Police say Craig Whitehouse of Niagara- on-the-Lake was an experienced diver and was part of a large group of people who chartered a dive boat on the weekend.
At the time of the incident, Whitehouse was diving alone, away from the main group, which was working with a dive master. The boat was anchored in 35 feet of water.
"He was off on his own, away from the group that was getting instruction from the dive master," said Staff Sgt. Brad Fishleigh of the Bruce Peninsula OPP.
"He was very experienced and they weren't in very much water at the time."
The cause of death is under investigation by the police, coast guard and Fathom Five National Marine Park officials. The man received CPR but was pronounced dead a short time later.

This Obituary was posted earlier this week

Obituary for Craig Ian Whitehouse

WHITEHOUSE, Craig Ian - Resident of Niagara-on-the-Lake, age 53, died tragically on Sunday, July 13, 2008 at Tobermory, Ontario. Mr. Whitehouse was born in Hamilton, Ontario on September 25, 1954, the son of Freda and Len Whitehouse. He married Deborah Ginter on May 17, 1980. Mr. Whitehouse was a member of St. Andrew's Presbyterian Church, NOTL, a graduate of General Motors Institute and Harvard University. He was a manager at General Motors, St. Catharines for 33 years. He was active in motor sports, sailing and scuba diving. Surviving are his wife Deborah Whitehouse, of NOTL, sister Zena Elizabeth and her husband Jim Barkey, of Stoney Creek, sister-in-law Judith Anne and Steven Wieneke, of White Lake, Michigan, and Little Brother, Chris Doucette. He will be missed by all of his friends and family. Cremation has taken place. Visitation will be held at the NIAGARA-ON-THE-LAKE- CHAPEL of the MORGAN FUNERAL HOMES, 415 Regent Street on Thursday evening from 7-9 p.m. A Memorial Service will be held at St. Andrew's Presbyterian Church, NOTL, with the Rev. Gordon Ford officiating on Friday afternoon at 2 o'clock. Interment will follow in the church cemetery. Donations may be made in lieu of flowers to Big Brothers Big Sisters Niagara and St. Andrew's Presbyterian Church. Online guest register at 11167002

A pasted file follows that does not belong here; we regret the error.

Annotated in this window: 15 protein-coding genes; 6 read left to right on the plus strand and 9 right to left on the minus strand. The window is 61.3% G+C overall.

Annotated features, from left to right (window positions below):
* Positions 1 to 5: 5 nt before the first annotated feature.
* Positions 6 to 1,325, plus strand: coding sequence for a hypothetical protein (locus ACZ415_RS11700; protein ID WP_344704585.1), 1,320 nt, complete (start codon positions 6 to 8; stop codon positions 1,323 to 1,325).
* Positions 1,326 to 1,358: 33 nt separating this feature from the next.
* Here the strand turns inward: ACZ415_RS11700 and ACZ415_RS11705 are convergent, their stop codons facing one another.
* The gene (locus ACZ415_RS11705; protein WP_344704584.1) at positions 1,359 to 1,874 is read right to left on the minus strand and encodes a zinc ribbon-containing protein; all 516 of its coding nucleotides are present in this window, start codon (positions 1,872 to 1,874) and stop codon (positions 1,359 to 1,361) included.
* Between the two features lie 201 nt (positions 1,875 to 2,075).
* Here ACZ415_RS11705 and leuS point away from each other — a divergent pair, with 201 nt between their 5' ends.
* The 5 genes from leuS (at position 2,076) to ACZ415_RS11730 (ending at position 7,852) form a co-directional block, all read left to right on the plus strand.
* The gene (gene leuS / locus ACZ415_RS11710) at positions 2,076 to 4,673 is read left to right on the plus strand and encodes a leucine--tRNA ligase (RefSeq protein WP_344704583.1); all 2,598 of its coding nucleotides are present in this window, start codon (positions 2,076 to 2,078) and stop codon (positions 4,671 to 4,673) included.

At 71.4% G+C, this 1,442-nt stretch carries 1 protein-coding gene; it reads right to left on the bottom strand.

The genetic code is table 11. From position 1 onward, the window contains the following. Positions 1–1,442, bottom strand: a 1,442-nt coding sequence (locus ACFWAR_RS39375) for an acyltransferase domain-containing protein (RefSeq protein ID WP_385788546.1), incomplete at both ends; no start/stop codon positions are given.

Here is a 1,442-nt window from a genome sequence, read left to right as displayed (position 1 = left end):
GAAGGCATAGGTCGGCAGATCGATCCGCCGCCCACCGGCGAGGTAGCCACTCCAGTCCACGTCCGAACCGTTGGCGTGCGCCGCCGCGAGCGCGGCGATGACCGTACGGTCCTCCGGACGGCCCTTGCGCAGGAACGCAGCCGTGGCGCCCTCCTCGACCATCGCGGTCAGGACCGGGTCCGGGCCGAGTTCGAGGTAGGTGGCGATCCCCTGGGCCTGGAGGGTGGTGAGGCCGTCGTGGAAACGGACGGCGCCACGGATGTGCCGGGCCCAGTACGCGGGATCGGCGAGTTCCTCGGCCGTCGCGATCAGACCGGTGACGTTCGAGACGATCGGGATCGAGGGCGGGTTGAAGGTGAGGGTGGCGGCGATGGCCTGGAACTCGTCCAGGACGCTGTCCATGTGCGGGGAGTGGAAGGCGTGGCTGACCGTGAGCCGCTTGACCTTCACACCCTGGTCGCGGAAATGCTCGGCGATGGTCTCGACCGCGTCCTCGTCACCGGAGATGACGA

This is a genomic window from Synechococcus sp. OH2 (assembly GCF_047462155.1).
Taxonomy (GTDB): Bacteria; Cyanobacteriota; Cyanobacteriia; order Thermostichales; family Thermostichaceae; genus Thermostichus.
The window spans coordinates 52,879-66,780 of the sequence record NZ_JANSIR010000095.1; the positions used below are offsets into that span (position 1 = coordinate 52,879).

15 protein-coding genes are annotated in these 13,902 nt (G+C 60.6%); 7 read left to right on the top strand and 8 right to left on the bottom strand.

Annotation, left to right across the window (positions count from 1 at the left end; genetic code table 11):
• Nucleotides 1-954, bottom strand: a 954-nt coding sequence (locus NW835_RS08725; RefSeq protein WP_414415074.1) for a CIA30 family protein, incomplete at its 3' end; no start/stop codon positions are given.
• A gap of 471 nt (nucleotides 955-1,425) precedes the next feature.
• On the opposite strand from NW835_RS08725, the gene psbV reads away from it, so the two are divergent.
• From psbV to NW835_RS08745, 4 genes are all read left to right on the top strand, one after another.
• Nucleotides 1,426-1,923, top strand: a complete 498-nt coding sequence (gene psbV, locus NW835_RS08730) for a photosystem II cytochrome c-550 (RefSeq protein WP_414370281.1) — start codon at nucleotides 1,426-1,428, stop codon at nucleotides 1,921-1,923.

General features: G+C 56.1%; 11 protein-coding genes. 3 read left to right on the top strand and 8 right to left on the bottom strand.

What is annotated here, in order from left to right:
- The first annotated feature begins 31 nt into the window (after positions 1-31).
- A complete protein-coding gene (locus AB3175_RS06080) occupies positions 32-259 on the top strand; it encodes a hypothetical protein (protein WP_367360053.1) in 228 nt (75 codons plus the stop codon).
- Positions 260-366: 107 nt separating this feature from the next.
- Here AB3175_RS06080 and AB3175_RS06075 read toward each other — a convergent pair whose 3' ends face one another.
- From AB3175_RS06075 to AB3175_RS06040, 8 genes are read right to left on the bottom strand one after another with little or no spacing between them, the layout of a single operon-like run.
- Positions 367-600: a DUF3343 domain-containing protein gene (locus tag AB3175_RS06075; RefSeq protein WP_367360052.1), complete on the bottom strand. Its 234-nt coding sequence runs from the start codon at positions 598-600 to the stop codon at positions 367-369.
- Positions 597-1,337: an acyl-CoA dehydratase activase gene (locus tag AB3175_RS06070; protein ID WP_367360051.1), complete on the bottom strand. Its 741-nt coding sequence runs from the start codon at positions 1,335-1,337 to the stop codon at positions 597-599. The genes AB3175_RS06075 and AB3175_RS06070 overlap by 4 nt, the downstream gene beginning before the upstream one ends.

Deb has said to Matt that she would love to see the church filled to capacity with divers. Diving was one of Craigs many passions.

and finally from the St Catharine's Standard:

Scuba diver was group's 'unofficial' leader

Wife fondly remembers her soulmate, who died diving at Tobermory

Debbie Whitehouse called him her soulmate.
She also referred to her husband, Craig, as Mr. Wizard because he was someone who friends and family say could do anything.
"If the world really was flat, Craig, my soulmate and the love of my life, would have been working on a means to turn it perpendicular to the universe so he could live on the edge," she said in her husband's eulogy Thursday.
Craig Whitehouse died Sunday while scuba diving at Dufferin's Wall in Tobermory, a popular spot that boasts deep water and the remains of many shipwrecks.
The Niagara-on-the-Lake resident was 53.
Matthew Mandziuk, who taught Whitehouse to dive five years ago, said details surrounding his death aren't known. The experienced diver's equipment is being tested and police are investigating.